Jill Kuehler, center, founder of Freeland Spirits, says emotional (not just financial) support helped her business succeed. (Photo: John Metcalf)


5. Build a Support Network

“Support is such a key piece, particularly with women, who have so many more challenges,” Kuehler says. “In the beginning, people don’t take you seriously. You hear a lot of, ‘Are you sure you want to do this?’ and I don’t think people say that to men much. Even the real estate agent was like, ‘Are you sure you don’t just want to open a little coffee shop?’”

Kuehler believes her team of people has been one of the keys to her success. “It’s important to have people who have your back and can be there when you have hard days, because there are a lot of them,” she says. “Even though it’s a total roller coaster, I can’t think of anything else I’d rather be doing.”

6. Be Willing to Say “No”

When you’re a new business owner, your instinct might be to bend over backward to please customers. But you must understand your worth—and be willing to turn down clients or partners who aren’t a good fit.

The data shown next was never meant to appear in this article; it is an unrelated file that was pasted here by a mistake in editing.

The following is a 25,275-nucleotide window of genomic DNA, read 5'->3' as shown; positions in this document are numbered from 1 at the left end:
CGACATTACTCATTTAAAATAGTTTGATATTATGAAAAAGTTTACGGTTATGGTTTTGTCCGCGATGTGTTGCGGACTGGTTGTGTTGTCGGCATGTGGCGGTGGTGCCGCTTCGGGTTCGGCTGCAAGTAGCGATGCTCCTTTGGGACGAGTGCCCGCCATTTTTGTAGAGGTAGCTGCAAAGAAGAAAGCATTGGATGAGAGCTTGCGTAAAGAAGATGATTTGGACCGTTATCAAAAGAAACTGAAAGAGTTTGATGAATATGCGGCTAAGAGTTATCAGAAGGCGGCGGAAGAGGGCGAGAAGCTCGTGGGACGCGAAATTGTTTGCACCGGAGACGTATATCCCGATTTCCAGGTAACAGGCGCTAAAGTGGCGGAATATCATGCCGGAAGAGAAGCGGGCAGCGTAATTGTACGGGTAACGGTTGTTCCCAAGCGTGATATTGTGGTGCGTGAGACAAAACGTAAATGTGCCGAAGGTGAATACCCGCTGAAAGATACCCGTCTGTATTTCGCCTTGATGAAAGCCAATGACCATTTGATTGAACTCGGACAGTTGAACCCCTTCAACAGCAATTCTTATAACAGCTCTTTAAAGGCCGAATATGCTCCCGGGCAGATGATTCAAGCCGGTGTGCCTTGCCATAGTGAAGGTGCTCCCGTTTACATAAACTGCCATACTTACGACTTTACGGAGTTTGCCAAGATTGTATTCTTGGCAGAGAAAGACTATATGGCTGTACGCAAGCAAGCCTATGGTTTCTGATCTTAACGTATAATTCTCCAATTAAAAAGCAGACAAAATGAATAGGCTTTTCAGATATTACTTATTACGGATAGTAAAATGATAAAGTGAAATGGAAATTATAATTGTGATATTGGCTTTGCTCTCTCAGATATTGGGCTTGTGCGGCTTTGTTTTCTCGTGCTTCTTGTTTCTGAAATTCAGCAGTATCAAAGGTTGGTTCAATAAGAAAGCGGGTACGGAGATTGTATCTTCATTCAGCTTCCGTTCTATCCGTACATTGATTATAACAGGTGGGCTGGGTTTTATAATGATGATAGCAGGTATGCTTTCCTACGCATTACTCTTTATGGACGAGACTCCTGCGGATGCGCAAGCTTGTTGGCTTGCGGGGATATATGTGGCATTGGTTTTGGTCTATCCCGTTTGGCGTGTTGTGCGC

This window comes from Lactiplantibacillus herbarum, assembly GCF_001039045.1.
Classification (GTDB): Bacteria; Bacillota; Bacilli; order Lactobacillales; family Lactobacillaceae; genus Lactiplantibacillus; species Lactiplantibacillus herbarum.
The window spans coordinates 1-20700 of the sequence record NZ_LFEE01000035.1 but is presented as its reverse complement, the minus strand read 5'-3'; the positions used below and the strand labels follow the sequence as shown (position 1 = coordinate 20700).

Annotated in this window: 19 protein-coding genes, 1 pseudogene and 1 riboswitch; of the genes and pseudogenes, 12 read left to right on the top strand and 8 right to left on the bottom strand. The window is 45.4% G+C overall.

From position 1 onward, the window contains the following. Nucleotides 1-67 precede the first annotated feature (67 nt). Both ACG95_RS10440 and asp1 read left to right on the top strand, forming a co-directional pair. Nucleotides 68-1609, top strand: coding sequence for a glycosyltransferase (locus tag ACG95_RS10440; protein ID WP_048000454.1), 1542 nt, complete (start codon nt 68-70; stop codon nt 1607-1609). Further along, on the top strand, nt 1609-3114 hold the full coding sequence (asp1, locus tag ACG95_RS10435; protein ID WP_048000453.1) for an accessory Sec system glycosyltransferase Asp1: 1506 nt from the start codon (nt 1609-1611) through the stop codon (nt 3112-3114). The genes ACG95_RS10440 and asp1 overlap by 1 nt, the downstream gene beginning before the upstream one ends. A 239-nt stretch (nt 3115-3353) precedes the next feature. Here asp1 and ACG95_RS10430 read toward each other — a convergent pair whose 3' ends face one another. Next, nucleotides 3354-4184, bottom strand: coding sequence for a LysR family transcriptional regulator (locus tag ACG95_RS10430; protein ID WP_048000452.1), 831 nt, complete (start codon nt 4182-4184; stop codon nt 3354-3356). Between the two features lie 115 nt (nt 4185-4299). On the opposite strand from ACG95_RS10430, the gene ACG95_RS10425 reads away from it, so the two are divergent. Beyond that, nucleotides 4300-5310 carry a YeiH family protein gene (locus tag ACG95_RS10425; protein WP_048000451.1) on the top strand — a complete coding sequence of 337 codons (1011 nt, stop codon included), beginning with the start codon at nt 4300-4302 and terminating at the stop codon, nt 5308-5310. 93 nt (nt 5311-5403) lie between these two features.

“A company might say, ‘We want your nail truck, but we want to take off your branding and put on our branding, so it’ll be like it’s our nail truck. And we want you to do X manicures all day for three days, and this is our budget,’” Rountree says. “I had to say, ‘No, we can’t do that.’ Be careful not to overpromise because you’re eager to get a client.”

She adds, “We’ve had many amazing partnerships since then that fit perfectly with who we are as a company. Opportunities will come and go, so my advice is not to treat each one as if it’s the ‘only.’”


7. Let Passion Guide You

Cash shouldn’t be your main motivator. “A lot of people think their idea will be so successful that they will become rich,” Rountree says. “And the path almost never goes that way.”

Instead, she advises, start a business that interests you and will keep you going for the long haul.

“The thing that will keep you in it is loving and believing in your vision for the company,” Rountree says. “That will get you through a lot of tough times, times where you want to give up and maybe do something else. If you have that, you’re able to be consistent over time and grow your business into something that’s working and profitable and that you’re proud of.”